Cutting, Self Injury, Self Abuse
What to Do During Cutting, Self-abuse, Self-Injury, Self Mutilation Situations
Self-injury (SI) involves intentional injury to one’s own body. This often takes the form of cutting, but there are many other forms of Self-Injury. Self-injury is a means of coping that often provides a short-term release of emotional tension. Unfortunately this relief is only temporary, so the internalized emotions resurface. Self-injury can be addictive, and it is often difficult for a person to simply stop the behavior.
Those who self-injure are typically not suicidal, but it is important to ask the person about thoughts or intentions of ending one’s life. Encourage open communication, and try to calmly discuss what is going on in the person’s life. Self-injury is an indication of distress and an inability to cope in a healthy manner.
It is essential for the person to get professional counseling with a counselor experienced in treating self-injury. Learning appropriate coping skills and taking steps toward controlling of one’s emotions, can help the person feel empowered and eventually discontinue the behavior.
Here are 6 things to do with a person cutting or self-injuring themselves:
- Stay Calm. Try not to be overly emotional or make the person feel rejected.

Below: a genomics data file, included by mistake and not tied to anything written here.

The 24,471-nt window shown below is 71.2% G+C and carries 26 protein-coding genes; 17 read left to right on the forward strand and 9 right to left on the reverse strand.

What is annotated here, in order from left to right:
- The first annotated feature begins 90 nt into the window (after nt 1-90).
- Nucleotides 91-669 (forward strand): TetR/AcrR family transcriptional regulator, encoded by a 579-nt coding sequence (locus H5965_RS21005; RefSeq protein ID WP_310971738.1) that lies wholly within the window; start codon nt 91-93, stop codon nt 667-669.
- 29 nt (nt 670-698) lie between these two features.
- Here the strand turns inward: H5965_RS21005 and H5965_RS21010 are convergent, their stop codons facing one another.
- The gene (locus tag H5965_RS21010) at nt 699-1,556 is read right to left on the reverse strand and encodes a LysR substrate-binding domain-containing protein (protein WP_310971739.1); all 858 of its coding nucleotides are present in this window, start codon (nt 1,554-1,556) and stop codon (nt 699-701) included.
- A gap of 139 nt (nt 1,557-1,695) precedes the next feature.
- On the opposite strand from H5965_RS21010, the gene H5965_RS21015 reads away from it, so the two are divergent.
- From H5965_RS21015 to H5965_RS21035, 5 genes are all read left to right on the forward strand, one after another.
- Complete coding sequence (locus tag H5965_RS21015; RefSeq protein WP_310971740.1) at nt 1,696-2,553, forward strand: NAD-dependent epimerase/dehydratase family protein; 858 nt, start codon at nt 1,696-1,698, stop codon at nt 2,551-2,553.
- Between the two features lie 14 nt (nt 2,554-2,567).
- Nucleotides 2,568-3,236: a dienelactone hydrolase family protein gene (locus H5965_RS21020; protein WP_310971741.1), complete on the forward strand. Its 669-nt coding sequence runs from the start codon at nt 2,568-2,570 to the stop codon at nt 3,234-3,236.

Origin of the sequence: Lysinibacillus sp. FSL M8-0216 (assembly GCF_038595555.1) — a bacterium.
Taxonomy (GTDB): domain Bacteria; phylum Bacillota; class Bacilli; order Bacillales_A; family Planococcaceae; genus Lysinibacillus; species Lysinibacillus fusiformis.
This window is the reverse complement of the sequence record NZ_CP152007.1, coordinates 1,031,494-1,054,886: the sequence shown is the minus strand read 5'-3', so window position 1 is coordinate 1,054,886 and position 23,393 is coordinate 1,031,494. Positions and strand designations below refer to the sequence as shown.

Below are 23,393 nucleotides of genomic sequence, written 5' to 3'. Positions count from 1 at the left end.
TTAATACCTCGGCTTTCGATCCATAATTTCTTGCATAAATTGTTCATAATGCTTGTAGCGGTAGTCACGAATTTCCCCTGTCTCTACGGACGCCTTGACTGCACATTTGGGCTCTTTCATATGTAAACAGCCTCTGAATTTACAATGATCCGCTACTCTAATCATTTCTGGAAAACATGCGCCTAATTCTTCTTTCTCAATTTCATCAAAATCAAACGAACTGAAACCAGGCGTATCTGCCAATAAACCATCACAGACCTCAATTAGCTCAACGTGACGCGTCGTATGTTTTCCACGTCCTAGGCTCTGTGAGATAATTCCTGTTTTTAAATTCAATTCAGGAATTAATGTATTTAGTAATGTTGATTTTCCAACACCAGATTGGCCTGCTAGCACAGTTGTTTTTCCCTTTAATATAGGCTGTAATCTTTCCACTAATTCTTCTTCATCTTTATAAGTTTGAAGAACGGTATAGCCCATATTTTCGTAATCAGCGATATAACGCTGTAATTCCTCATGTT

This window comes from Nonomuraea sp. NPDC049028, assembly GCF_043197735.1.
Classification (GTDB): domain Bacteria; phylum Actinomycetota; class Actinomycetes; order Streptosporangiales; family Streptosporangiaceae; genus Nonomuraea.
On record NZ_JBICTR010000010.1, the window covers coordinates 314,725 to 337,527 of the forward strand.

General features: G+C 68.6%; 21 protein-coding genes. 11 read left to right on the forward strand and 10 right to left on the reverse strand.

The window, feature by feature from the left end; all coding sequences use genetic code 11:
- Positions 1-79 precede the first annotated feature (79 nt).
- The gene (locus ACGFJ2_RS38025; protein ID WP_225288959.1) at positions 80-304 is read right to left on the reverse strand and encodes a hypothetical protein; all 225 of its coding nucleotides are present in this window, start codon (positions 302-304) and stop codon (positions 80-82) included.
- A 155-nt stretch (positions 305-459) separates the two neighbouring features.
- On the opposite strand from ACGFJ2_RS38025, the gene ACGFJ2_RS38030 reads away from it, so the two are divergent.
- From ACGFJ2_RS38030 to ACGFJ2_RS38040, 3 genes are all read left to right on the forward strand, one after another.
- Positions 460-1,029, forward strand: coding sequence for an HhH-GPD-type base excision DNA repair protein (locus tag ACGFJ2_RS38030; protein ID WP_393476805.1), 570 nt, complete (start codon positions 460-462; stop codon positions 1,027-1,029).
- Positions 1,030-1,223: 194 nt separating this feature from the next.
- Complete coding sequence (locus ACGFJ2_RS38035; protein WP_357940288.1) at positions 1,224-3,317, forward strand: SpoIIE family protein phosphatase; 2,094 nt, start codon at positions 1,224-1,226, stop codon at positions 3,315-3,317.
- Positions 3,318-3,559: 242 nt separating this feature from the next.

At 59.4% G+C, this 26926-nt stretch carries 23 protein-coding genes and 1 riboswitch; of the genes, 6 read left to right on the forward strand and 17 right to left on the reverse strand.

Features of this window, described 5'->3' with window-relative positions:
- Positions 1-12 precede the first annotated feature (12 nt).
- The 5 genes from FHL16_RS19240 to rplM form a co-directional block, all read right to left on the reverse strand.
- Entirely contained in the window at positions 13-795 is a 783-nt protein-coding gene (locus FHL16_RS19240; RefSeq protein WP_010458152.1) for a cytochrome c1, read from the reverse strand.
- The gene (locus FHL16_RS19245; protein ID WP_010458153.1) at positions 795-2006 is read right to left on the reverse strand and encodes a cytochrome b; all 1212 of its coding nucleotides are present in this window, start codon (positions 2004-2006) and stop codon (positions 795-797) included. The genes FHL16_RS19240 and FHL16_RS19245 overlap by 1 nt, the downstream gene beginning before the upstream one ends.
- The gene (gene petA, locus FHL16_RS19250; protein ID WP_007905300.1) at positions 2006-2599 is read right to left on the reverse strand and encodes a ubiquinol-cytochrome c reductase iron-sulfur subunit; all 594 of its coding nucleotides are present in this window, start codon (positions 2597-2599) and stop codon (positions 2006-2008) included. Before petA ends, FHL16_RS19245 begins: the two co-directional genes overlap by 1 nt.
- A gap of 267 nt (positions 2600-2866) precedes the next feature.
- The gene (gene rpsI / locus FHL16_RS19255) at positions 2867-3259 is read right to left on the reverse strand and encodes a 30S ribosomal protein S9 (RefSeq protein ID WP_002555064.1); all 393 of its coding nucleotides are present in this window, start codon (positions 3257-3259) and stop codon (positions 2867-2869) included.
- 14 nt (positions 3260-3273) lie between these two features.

- Listen. Be available and allow the person to talk if they want to.
- Care. Show concern for the person, and ask about the thought process involved in the Self Injury.
- Don’t blame yourself. The fact that your child or friend is struggling with self-injury does not make you a bad parent or friend.
- Take it seriously. The person should be in professional counseling.
- Offer support. Explain that you may not understand the behavior, but your love for the person is unconditional.
Remember you are not alone. Many families and people deal with the hurt and also experience the hope of healing from self-injury. Professional counseling with a licensed therapist who is skilled in working with people who are injuring themselves is essential in resolving most cases involving self-injury. For more information on how to get help with self-injury contact A Brighter Tomorrow Counseling at 304-267-0818.
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